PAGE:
| || |
Edited by Tomoko Sato.
Mucha as mystic, bohemian and philosopher
Spanning the entirety of Alphonse Mucha’s prolific career, this handsome, affordable and concise overview examines the beloved artist’s oeuvre—from posters, jewelry, interior decoration, theater and product design to painting, book illustration, sculpture and photography—across six themed sections that highlight the artist’s personality: “A Bohemian in Paris”; “A Picture-Maker for People”; “A Cosmopolitan”; “The Mystic”; “The Patriot”; and “The Artist-Philosopher.”
Mucha rose to fame in fin-de-siècle Paris with his elegant theater posters for Sarah Bernhardt, the most famous French actress of the time, and his decorative panels featuring gracefully posed women. For these posters, Mucha created a distinctive style characterized by harmonious compositions, sinuous forms and a muted palette, which became synonymous with the newly emerging decorative style of the time—Art Nouveau. By the time of the Paris Exposition Universelle of 1900, Mucha had become a leading figure in this decorative-art movement, and he defined the look of the era. The catalog explores the development of Mucha’s career and overall achievements as a multifaceted and visionary artist.
Czech painter Alphonse Mucha (1860–1939) leapt to fame in 1895, in Paris, when his poster “Gismonda,” created for the superstar Sarah Bernhardt, heralded the birth of “Le Style Mucha.” Between 1903 and 1922 Mucha made four trips to the United States, where he attracted the patronage of Charles Richard Crane, a Chicago industrialist and Slavophile, who subsidized Mucha’s epic series of 20 large historical paintings illustrating the “Epic of the Slavic People” (1912–30). After 1922 Mucha lived in Czechoslovakia, where he died in 1939.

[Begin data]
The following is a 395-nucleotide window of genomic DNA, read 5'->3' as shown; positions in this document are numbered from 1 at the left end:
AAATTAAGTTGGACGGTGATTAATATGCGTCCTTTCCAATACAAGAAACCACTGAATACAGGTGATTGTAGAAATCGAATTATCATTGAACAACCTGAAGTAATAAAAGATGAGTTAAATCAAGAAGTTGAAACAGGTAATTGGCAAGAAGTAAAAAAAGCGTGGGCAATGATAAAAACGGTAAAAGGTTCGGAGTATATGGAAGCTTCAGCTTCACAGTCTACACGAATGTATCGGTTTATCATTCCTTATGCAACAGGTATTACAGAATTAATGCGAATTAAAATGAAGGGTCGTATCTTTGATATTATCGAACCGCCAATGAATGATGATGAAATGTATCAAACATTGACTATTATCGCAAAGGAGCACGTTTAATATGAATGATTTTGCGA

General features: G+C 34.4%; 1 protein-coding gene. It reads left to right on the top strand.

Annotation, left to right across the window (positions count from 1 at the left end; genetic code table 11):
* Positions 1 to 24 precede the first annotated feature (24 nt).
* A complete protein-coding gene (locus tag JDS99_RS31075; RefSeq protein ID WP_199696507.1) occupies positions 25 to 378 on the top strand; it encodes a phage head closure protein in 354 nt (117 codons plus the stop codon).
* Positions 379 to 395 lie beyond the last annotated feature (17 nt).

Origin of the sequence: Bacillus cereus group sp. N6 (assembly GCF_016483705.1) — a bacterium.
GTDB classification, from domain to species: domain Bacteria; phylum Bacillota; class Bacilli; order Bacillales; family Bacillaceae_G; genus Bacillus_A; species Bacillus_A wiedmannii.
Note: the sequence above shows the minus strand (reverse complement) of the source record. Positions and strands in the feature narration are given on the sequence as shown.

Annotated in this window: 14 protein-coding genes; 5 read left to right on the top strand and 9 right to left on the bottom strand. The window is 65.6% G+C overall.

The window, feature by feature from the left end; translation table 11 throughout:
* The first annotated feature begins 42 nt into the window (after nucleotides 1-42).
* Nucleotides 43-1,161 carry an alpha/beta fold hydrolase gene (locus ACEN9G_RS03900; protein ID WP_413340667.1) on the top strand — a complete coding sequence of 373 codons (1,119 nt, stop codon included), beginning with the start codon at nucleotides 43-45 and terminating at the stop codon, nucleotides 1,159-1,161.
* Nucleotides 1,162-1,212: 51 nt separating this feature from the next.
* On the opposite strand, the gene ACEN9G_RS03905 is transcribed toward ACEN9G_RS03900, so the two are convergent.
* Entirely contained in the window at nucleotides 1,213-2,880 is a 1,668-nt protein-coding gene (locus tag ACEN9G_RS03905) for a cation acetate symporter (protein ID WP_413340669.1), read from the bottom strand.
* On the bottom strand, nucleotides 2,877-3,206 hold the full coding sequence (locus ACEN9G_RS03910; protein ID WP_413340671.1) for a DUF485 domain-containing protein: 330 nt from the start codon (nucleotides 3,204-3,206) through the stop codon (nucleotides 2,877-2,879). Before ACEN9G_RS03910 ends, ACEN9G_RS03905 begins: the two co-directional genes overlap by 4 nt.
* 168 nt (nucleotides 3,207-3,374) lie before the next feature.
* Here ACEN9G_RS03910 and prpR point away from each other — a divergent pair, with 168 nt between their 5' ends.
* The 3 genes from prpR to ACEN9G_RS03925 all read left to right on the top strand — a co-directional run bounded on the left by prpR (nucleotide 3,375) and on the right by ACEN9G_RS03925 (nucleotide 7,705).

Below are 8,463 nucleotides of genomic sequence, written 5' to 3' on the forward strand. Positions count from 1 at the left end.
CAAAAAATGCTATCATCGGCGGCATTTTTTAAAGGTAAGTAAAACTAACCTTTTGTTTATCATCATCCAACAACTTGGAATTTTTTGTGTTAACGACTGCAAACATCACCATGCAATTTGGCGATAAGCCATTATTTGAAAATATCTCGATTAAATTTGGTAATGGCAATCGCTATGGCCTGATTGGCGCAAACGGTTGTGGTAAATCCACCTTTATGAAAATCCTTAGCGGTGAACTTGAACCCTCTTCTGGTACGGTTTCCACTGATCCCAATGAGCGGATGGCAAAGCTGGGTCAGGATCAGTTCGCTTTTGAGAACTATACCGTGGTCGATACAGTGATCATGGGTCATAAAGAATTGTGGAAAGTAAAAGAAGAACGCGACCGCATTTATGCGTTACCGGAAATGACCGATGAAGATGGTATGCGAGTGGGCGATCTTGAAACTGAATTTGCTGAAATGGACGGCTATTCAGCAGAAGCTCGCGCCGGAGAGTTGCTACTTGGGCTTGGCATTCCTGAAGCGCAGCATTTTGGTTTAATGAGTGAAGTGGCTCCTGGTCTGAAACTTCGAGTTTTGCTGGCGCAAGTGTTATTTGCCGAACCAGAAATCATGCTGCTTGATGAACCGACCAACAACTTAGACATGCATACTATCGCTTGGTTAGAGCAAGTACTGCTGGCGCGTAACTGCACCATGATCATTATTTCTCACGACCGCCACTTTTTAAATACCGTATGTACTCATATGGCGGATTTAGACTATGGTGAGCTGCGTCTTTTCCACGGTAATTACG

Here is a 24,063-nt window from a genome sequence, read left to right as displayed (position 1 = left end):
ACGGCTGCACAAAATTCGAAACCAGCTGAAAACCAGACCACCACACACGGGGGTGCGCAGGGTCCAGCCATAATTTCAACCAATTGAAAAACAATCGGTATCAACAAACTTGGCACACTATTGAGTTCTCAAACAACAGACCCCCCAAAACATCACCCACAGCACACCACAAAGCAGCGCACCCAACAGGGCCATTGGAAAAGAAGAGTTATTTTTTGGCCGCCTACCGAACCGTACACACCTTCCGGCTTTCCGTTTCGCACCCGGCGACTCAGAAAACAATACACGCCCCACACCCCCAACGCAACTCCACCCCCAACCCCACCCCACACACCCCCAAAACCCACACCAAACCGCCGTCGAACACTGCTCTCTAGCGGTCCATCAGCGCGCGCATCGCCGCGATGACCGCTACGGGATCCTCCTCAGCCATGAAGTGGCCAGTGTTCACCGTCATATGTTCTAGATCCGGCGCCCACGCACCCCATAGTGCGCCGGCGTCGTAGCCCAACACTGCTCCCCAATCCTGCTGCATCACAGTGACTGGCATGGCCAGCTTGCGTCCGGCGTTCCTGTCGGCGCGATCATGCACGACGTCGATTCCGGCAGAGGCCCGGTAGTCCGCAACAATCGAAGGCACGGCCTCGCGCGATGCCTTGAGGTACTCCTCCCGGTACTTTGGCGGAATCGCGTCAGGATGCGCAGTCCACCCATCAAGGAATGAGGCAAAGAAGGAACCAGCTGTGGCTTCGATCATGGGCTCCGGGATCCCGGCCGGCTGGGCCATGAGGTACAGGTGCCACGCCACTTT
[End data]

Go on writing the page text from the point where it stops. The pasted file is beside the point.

Featured image is reproduced from 'Alphonse Mucha.'
PRAISE AND REVIEWS
Mucha’s version of Art Nouveau is a pre-modern graphic art that looks post-modern as it bends the mind towards the incomprehensible: a vantage point, at the time, from which to start to breakout of a Renaissance perspective position towards a more supple non-Euclidean modern awareness.
UPS GROUND IN THE CONTINENTAL U.S.
FOR CONSUMER ONLINE ORDERS
FROM THE ARTBOOK BLOG
CORY REYNOLDS | DATE 3/19/2018
This 1896 lithograph, "Zodiac," is reproduced from Alphonse Mucha, Skira's handsome new overview of the beloved fin-de-siècle Czech artist and designer whose work virtually defines the Art Nouveau style. It is one of more than 250 works—including paintings, photographs, illustrations, posters, sculptural works, jewelry, products, interiors, and theater designs—that tell the artist's cosmopolitan-Bohemian life story in a visual language meant to express beauty. "Art is the expression of innermost feelings," Mucha said, "a spiritual need." continue to blog
FROM THE ARTBOOK BLOG
CORY REYNOLDS | DATE 3/20/2018
Belle Époque Czech artist Alphonse Mucha began to draw before he could even walk, using a pencil his mother would tie around his neck so that he could access it while crawling around her kitchen floor. Later, his theater posters for Sarah Bernhardt were so popular—and so ubiquitous—throughout his adopted home city of Paris that a whole new Art Nouveau style, le style Mucha, was born. In 1904, the New York Daily News even called him the "greatest decorative artist in the world." Yet Mucha was also a philosopher, a pacifist and a dreamer who was among the first to be arrested by the Gestapo when the Germans invaded Czechoslovakia in 1939. Though they are less well known than his most iconic fin-de-siècle posters and paintings, many of his later works express humanitarian concerns, and speak out against the threats of war in a rapidly changing world. For example, "Woman Watching a Burning Candle" (1933). continue to blog